We left Tehachapi and hiked the first few days through what seemed like a never ending wind farm and the last part of the desert.
It was super hot and pretty difficult at times having to ration my water. Throughout the southern California section constantly had to play the water rationing game of how much water do I want to carry and then how much water can I drink now and still have enough to make it to the next source. For us it was no more than 20 miles which was tough but not as hard as those with out caches who had to go 42 miles. I felt bad for them and shared what extra we had but also very impressed with thoes who did it.
The water caches we made plus some trail magic from Chief (a 2013 thru-hiker) and his wife were a godsend and really turn a difficult section into something special.
As we climbed higher and slowly out of the desert the views and scenery became more enjoyable with pine trees replacing windmills and soft green grass replacing sage brush and the best part….rivers. Not a little stream or creek or tiny little spring but rivers with flowing water. It was so nice to see and so hard to leave.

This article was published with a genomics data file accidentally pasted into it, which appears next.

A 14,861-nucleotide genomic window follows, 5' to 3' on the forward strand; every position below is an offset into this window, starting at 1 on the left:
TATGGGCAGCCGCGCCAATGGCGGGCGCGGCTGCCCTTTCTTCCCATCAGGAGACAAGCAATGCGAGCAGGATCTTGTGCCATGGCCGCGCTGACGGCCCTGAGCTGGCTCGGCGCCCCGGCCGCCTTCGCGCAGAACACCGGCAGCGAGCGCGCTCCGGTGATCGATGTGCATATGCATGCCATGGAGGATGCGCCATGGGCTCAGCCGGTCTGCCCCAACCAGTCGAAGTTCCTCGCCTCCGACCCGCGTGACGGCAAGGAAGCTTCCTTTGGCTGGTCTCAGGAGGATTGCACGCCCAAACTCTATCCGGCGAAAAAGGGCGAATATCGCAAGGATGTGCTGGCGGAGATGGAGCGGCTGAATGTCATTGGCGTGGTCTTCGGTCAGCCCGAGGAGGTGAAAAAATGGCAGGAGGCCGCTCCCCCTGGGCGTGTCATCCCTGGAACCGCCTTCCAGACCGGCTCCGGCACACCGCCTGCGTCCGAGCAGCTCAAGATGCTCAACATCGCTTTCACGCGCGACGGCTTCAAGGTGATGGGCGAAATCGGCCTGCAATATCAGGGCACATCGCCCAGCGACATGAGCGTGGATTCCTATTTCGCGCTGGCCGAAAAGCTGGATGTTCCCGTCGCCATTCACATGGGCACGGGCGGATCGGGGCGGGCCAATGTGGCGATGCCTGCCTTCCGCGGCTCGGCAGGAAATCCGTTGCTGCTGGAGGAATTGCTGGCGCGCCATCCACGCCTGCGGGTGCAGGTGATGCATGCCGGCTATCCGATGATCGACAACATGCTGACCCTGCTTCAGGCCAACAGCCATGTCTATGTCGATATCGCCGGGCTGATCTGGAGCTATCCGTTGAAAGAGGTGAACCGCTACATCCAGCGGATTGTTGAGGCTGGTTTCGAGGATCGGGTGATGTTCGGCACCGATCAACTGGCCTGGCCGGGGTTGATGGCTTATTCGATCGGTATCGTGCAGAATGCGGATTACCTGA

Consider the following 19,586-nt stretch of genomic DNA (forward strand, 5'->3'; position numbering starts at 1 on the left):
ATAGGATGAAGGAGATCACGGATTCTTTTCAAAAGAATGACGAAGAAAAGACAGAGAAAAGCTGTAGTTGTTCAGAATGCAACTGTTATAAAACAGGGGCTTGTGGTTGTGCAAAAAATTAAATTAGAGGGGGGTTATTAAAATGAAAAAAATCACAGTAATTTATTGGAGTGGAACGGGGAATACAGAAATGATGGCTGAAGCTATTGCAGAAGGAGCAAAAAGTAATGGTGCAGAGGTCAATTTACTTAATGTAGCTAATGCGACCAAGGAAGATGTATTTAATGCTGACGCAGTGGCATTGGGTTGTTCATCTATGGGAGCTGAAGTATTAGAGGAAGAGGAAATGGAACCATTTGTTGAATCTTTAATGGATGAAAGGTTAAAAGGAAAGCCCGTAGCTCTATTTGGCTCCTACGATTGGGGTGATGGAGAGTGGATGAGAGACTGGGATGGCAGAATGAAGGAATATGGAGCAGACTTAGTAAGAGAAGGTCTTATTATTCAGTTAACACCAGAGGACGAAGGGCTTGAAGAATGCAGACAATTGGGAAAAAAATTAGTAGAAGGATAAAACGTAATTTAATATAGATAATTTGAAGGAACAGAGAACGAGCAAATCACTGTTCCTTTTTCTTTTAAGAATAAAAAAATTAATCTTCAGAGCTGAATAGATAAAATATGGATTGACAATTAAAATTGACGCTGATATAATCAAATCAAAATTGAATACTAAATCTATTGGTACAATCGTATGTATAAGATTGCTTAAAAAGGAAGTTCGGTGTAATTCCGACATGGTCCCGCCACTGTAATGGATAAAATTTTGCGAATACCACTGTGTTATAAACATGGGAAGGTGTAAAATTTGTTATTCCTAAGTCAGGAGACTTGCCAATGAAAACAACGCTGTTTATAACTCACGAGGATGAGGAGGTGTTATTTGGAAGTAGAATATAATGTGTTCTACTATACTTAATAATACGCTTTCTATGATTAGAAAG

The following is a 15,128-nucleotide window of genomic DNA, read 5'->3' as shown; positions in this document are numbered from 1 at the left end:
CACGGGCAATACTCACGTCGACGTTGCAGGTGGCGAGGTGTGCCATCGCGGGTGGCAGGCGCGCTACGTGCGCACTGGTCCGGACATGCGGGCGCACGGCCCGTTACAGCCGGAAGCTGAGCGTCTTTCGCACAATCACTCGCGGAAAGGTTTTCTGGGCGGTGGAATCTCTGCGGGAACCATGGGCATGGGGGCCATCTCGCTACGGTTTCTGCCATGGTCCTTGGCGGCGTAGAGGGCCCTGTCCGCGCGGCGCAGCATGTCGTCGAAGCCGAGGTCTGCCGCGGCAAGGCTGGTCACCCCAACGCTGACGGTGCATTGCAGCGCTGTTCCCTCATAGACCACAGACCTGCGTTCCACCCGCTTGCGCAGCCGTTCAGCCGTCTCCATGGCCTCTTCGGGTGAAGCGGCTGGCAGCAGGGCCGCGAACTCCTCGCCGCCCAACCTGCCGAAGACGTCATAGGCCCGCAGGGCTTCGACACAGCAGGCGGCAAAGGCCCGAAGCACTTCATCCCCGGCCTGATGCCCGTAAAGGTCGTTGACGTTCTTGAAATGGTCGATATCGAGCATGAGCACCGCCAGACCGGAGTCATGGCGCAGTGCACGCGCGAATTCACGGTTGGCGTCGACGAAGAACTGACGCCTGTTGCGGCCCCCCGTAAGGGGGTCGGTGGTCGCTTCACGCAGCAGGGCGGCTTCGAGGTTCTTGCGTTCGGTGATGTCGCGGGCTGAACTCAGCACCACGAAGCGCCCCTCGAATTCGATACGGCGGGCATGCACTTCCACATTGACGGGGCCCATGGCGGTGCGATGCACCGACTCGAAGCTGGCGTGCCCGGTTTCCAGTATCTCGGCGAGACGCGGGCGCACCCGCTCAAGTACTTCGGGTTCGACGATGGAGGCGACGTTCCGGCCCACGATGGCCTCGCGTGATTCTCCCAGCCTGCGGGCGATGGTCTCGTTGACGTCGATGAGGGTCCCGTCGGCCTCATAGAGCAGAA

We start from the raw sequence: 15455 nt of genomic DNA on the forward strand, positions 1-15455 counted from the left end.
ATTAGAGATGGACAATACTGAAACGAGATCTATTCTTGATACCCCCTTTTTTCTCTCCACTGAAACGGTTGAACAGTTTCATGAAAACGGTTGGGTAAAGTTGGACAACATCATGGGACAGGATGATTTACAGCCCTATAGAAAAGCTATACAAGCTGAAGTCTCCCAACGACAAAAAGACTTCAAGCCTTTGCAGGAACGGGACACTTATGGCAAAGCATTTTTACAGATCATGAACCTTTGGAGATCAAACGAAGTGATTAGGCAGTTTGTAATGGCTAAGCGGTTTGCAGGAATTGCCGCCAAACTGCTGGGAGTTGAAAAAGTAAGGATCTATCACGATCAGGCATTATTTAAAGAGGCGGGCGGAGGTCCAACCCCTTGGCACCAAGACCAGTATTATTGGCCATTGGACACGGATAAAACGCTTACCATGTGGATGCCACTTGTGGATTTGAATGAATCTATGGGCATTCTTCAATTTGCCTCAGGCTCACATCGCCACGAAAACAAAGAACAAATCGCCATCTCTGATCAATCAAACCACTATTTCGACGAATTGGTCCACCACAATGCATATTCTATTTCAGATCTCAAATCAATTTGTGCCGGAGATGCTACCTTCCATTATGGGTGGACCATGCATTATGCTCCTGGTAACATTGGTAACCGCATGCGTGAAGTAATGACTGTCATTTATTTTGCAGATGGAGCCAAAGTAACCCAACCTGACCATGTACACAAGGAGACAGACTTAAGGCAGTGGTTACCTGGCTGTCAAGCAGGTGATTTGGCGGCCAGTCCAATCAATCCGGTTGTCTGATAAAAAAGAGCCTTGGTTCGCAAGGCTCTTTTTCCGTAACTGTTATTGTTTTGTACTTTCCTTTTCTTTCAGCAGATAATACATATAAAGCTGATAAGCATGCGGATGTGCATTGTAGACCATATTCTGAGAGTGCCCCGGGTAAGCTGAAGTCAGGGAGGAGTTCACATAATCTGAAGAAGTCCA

We also passed the 600 and 700 mile markers.
The 700 being the most memorable. At mile marker 702 is the Kennedy Meadows general store and since the late 60’s it has been a tradition for everyone there to clap and cheer each hikers arrival. It totally took me by surprise to here everyone clapping and shouting my name. This happens every 10-15 minutes as hikers come in throughout the day and then the celibration continues into the evening as everyone celibrates accomplishing 700 miles and getting the heck out of the desert.
The two best parts was when the Ravens (a family of 4 with a 13 year old boy and a 9 year old girl) showed up. Everyone was anticipating thier arrival and when the did the place when off the hook. With everyone cheering and clapping for what seamed like forever. Little Bear made thier arrival extra special by walking ice cold sodas out to them as the came up the drive way.
The other great part was being there on a Friday and finding out that they do a happy hour special of half off all drinks and a chilly dog dinner.
We spent two more days on the trail after leaving Kennedy Meadows arriving to a campground near Lone Pine and getting a hitch into town from a guy who looked like he could have stared in Lonesome Dove. He had just dropped of a horse trailer full of stock mules at the pass and was heading back to his ranch.
Even though we had been hiking up hill for the past week I hadn’t realists how high we were untill we stated down to Lone Pine in the Valley.
Lone Pine lies down in a valley 6000 feet lower and about 30 degrees hotter than we were hiking at. Elevation makes such a difference, it’s nice down here with all the amenities of a town but I can’t wait to get back in the mountains. We are spending a few days here to resupply and and rest up before we hitch back to the trail and attempt to summit Mt. Whitney. WOOP WOOP!